The time in Yangshuo was topped off with an evening outdoor show on the waterfront. ‘Impression’ is directed by the director of the Beijing Olympic Games Opening Ceremony and includes 600 local performers (who all have regular day jobs) who give an incredible interpretation of life of the local people along the Li River. Limestone mountains provide a spectacular backdrop and the entire performance takes place on the water with its performers on bamboo rafts and floating platforms.

F*#book I am not talking about the obscene F#*book which spams my hotmail but rather the (not quite apparently) worldwide social media networking site which is very strictly inaccessible in China and a dirty word to even google. This may seem like quite a shallow observation at first- why would you care about missing out on friends posting ‘ironic’ pouty selfies, pics of their puppy/baby/dinner or updates on their hangover when you are overseas? This does however obviously have some quite scary implications regarding open communication and freedom of information. Other blocked websites include WordPress blog hosting platform and ‘controversial’ sites regarding Chinese history.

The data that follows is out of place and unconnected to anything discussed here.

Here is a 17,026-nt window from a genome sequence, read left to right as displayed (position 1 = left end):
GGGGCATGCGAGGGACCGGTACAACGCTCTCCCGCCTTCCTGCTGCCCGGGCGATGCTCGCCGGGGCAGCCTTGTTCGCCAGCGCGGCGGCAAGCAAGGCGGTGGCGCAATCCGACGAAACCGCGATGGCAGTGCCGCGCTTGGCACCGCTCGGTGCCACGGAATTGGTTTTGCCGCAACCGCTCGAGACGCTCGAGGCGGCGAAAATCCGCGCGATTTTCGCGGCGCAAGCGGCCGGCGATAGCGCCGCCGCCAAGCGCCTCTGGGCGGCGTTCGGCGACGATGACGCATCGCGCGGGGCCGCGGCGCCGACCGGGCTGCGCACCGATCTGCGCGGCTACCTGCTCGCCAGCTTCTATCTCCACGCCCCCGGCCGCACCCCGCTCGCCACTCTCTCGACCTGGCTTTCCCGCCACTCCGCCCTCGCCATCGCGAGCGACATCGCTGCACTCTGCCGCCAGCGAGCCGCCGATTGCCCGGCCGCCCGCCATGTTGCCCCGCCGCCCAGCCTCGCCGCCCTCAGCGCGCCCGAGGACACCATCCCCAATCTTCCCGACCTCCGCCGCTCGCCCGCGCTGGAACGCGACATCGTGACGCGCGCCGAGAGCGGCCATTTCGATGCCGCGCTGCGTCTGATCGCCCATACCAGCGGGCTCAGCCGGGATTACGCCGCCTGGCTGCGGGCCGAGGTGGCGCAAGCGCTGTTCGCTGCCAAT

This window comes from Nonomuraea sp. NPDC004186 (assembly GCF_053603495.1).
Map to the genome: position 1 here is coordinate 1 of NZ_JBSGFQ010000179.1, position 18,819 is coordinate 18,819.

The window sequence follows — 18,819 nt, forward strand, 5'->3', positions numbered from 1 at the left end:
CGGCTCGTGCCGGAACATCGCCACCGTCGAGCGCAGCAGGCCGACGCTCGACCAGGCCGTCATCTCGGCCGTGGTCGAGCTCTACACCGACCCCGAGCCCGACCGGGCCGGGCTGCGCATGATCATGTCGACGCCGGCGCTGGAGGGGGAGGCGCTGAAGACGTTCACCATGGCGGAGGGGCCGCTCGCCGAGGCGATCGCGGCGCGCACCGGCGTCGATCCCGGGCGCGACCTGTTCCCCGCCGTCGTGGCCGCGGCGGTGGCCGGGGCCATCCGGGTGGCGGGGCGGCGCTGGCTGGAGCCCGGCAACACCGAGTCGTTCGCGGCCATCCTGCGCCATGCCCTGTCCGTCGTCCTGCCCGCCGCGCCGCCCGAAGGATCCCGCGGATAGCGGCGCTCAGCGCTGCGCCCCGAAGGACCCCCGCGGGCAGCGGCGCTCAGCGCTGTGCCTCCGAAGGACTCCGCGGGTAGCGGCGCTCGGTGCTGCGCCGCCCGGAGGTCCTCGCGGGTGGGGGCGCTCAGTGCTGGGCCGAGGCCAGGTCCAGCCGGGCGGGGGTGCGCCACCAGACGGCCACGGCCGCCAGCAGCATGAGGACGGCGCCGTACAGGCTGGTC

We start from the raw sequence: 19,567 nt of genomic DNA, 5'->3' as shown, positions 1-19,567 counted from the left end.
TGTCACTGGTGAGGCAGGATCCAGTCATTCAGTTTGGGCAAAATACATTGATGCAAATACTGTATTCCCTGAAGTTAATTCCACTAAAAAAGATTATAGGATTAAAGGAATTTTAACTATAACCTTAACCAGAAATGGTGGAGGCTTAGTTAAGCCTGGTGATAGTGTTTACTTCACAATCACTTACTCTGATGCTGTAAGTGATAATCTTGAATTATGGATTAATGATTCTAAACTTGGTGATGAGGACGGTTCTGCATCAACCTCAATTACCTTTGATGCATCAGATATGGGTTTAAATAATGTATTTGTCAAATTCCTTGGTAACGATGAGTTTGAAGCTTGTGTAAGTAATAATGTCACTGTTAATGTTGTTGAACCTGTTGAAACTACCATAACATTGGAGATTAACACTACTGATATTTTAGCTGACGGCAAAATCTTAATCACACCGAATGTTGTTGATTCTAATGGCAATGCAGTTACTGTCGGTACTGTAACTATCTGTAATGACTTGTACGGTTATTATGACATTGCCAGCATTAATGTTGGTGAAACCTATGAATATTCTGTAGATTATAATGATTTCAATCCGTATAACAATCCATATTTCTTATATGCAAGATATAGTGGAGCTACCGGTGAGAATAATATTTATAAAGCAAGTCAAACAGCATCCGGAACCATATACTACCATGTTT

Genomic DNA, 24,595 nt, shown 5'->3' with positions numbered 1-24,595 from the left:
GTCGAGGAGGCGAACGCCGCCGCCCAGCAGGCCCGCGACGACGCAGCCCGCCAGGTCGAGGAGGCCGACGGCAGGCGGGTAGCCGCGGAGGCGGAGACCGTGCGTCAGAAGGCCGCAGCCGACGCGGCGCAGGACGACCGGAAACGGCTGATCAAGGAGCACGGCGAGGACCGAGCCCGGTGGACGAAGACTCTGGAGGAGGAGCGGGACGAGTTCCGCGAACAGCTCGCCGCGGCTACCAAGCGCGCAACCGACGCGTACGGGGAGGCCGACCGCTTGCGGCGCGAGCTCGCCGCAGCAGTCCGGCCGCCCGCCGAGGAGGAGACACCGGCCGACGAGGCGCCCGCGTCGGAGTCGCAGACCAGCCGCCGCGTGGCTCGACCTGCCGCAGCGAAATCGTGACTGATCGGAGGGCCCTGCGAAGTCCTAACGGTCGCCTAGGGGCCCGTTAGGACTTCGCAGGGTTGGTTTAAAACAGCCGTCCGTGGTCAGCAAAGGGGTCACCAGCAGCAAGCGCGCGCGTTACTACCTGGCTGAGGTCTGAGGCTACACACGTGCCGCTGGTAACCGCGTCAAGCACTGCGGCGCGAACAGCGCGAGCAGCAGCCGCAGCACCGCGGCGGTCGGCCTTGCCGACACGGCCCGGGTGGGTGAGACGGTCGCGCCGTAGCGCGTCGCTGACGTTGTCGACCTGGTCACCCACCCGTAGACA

As above, I can’t currently post directly through the blogging website as it is blocked in China. This is being emailed in which means I can’t check formatting but I will fix it up asap!)

Pandas Not much to say really. I saw pandas and they were adorable.

Generally have an all round amazing time – big love to all at home xx

Next Up: Terracotta Warriors in Xian, the Great Wall and Beijing.

PS. I have no idea where the pics will end up due to the mail in but I will certainly fix them up once I can log in to my blog!

About bec16

Bec is an author from the Gold Coast with over 10 years of freelance writing experience. Her first picture book is being published by Larrikin House in 2022.
This entry was posted in Matryoshka, White Christmas and Reindeer Burgers, Travel and tagged , , , . Bookmark the permalink.

1 Response to F*#book and Pandas

  1. Jessica says:

    Nice one Bec! Loving hearing about your adventures as you go along – especially with a trip like this it’ll be easier than trying to have you tell us all about it when you get home. Looking forward to the next update 😉 Jess x